Driving Drunk in San Francisco? Maybe You're Weren't

Jack Baruth
by Jack Baruth
driving drunk in san francisco maybe you re weren t

From the nice folks at Slashdot comes a story of police laziness that may end up resulting in the reversal of “hundreds, maybe thousands” of drunk-driving convictions over the past six years.

There’s a billboard near my hometown that says “Drunk Driving: Ohio’s Scarlet Letter”. That’s a bit of hype, since Ohio, like many other states, has turned the low-criminal-penalty, fine-intensive prosecution of drunk driving into a cash cow for many courts. Many attorneys, as well; the first Ferrari 360 I ever saw in the wild belonged to a famous Columbus DUI attorney.

The fiscal rewards of prosecuting drunk drivers, together with the fact that impaired vehicle operation is perhaps one of the few remaining frontiers where significant reductions in vehicular fatalities can be achieved nationwide, mean that very few law-enforcement agencies treat the topic with anything other than the utmost sincerity and seriousness. On the other side of the aisle, we have the SFPD. For at least six years, the SFPD officers in charge of the department’s breathalyzers didn’t bother to test or calibrate the equipment, instead simply entering the suggested control values into the test results.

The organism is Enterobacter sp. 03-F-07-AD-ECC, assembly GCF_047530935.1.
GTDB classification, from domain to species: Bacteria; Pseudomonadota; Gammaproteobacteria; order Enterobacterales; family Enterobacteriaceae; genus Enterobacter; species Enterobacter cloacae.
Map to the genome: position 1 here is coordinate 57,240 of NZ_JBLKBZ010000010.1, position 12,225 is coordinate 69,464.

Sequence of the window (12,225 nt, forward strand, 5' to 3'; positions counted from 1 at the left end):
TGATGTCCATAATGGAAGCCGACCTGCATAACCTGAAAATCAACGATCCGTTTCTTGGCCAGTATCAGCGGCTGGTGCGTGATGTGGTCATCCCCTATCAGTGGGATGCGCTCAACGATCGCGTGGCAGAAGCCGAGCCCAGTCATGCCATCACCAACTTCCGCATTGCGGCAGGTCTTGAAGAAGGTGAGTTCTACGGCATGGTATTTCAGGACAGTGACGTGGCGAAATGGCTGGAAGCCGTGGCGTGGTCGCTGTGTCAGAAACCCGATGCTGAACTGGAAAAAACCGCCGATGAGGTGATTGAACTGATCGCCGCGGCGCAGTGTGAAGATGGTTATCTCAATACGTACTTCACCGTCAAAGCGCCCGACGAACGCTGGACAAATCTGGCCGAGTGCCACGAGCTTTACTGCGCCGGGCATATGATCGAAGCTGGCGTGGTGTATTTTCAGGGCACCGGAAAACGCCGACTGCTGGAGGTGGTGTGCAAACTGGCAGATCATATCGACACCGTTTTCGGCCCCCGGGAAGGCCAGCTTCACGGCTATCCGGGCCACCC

It is worth noting that “fuel cell” breathalyzers, which are the only types approved for evidentiary use in the United States, require calibration at least every six months to prevent significant drift, so six years without a calibration could mean that a lot of people were wrongly convicted — or that a lot of people went free, depending on the direction of the drift.

The potential for civil damage suits has to be something just barely short of stupdendous; people can and do get fired for DUI (unless you are a “supercitizen”) and the cumulative effect of years’ worth of lost wages, child custody issues, further criminal penalties, increased insurance rates, and so on will likely require a pretty stout calculator to add up.

Could this lead to a decreased reliance on breathalyzers in the field for police departments worried about liability, machine error, and so on? Let’s hope not: as history shows, if the cops can’t Breathalyze you, they may go Twilight on yo’ ass.

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2 of 28 comments
  • Mikey Mikey on Mar 10, 2012

    With all due respect to America, and Americans, you guys have know idea how soft and forgiving your D.U.I laws are. Corrrect me if I'm wrong,but I think Ontario has tougher laws,than any of the US states. British Columbia is even tougher. If I have two regular strength beers and get stopped by a Cop thats having a bad day,I'm in deep ka ka. Make that four beers,and I might as well take 50,000 dollars,and flush it down the toilet. I could probably hold up the local Beer Store,and plea bargain my way out of it. But God forbid I should drink any of my ill gotten beer before I drive my getaway car.

  • Junebug Junebug on Mar 12, 2012